SN 12.23
PTS: S ii 29
CDB i 553
Upanisaa Sutta: Upanisaa
translated from the Pali by
Maurice O'Connell Walshe
Alternate translations: Bodhi | Thanissaro
The Pali title of this sutta is based on the PTS (Feer) edition.

[1] [At Saavatthii the Blessed One said:]

"Monks, I declare that the destruction of the cankers[2] comes for him who knows and sees, and not for him who does not know and does not see. By knowing what, by seeing what, does the destruction of the cankers come about? 'Such is material form, such is its arising, such is its passing away; such is feeling... such is perception... such are the mental formations... such is consciousness, such is its arising, such is its passing away': for him who knows this, for him who sees this, the destruction of the cankers comes about.

"Regarding this knowledge of destruction, I declare that there is a supporting condition without which it does not arise...[3] What is this supporting condition? Liberation... Liberation has a supporting condition...: Dispassion... Dispassion has a supporting condition...: Disenchantment... Disenchantment has a supporting condition...: Knowledge-and-vision-of-things-as-they-are... Knowledge-and-vision-of-things-as-they-are has a supporting condition...: Concentration... Concentration has a supporting condition...: Happiness... Happiness has a supporting condition...: Tranquillity... Tranquillity has a supporting condition...: Rapture...[4] Rapture has a supporting condition...: Joy... Joy has a supporting condition...: Faith...[5] Faith has a supporting condition...: Suffering...[6] Suffering has a supporting condition...: Birth...[7] Becoming... Grasping... Craving... Feeling... Contact... the Six Sense-Bases... Name-and-Form... Consciousness... the (kamma-) formations... Ignorance...

"Thus, monks, Ignorance is the supporting condition for the (kamma-) formations [etc. to] Birth. Birth for Suffering, Suffering for Faith, Faith for Joy, Joy for Delight, Delight for Tranquillity, Tranquillity for Happiness, Happiness for Concentration, Concentration for Knowledge-and-vision-of-things-as-they-are, Knowledge-and-vision-of-things-as-they-are for Disenchantment, Disenchantment for Dispassion, Dispassion for Liberation, Liberation for Knowledge of the destruction of the cankers."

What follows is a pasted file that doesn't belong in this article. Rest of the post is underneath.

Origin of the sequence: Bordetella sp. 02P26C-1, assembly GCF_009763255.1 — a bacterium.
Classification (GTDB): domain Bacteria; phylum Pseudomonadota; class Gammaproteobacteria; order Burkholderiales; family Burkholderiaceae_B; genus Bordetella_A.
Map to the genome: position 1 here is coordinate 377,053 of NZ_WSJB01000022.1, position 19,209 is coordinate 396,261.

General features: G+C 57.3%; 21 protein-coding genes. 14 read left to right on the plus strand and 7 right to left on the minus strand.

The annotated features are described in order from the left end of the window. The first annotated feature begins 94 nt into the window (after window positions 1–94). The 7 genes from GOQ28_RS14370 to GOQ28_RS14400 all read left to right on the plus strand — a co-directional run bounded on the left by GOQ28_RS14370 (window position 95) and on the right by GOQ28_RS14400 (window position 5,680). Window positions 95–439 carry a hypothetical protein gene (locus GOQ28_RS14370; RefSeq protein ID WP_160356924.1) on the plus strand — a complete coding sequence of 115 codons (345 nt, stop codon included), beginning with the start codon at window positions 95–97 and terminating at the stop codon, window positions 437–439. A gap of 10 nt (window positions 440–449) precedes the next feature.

The final part of this very important sutta is translated as No. 19 in Vol. I of this anthology. See now also Bhikkhu Bodhi, Transcendental Dependent Arising (WH 277-8, 1980).
AAsavaa From aa-savati "flows towards" (i.e., either "into" or "out" towards the observer), thus lit. either "influx" or "secretion." The most generally accepted translation today is "cankers." [Another meaning is "fermentation," hence "intoxicants" is a possible alternative rendering.] The four cankers are those of (1) sense-desire (kaamaasava) (2) desire for continued existence (bhavaasava) (3) wrong views (di.t.thiaasava: cf. SN 12.15, n. 1): and (4) ignorance (avijjaasava) though (3) is often omitted, being doubtless included in (4). The destruction of the cankers is equivalent to Arahantship, and an Arahant is sometimes called khiinaasava.
Upanisaa: a word of various meanings: "support, cause, means," etc. Formally it looks like the Pali equivalent of upani.sad, but it may be a contraction of upanissaya "decisive support" in the list of the 24 Conditions (see BD [Buddhist Dictionary by Ven. Nyanatiloka (2nd ed. by Ven. Nyanaponika, Colombo 1972)], s. v. Paccaya). It is glossed in SA [SN Commentary] as "cause," paccaya "condition."
Piiti. A particularly difficult word to translate. Like passadhi "tranquillity," but unlike sukha "happiness," it belongs to a group of mental formations (sankhaarakhandha), and ranges from "interest" through "zest" to "rapture." The five degrees of piiti are described in VM IV, 94-99 (in Ven. Ñaa.namoli's translation of the text piiti is rendered "happiness" and sukha "bliss").
Saddhaa. This is not blind faith but confidence in the Buddha and his teaching.
Dukkha stands here for the usual "decay-and-death" ( or, in full, "decay, death, sorrow, lamentation, pain, grief and despair" (
Jaati. All the rest, down to "ignorance" as in the usual formula of Dependent Origination. See Vol. I, nn. 29-30.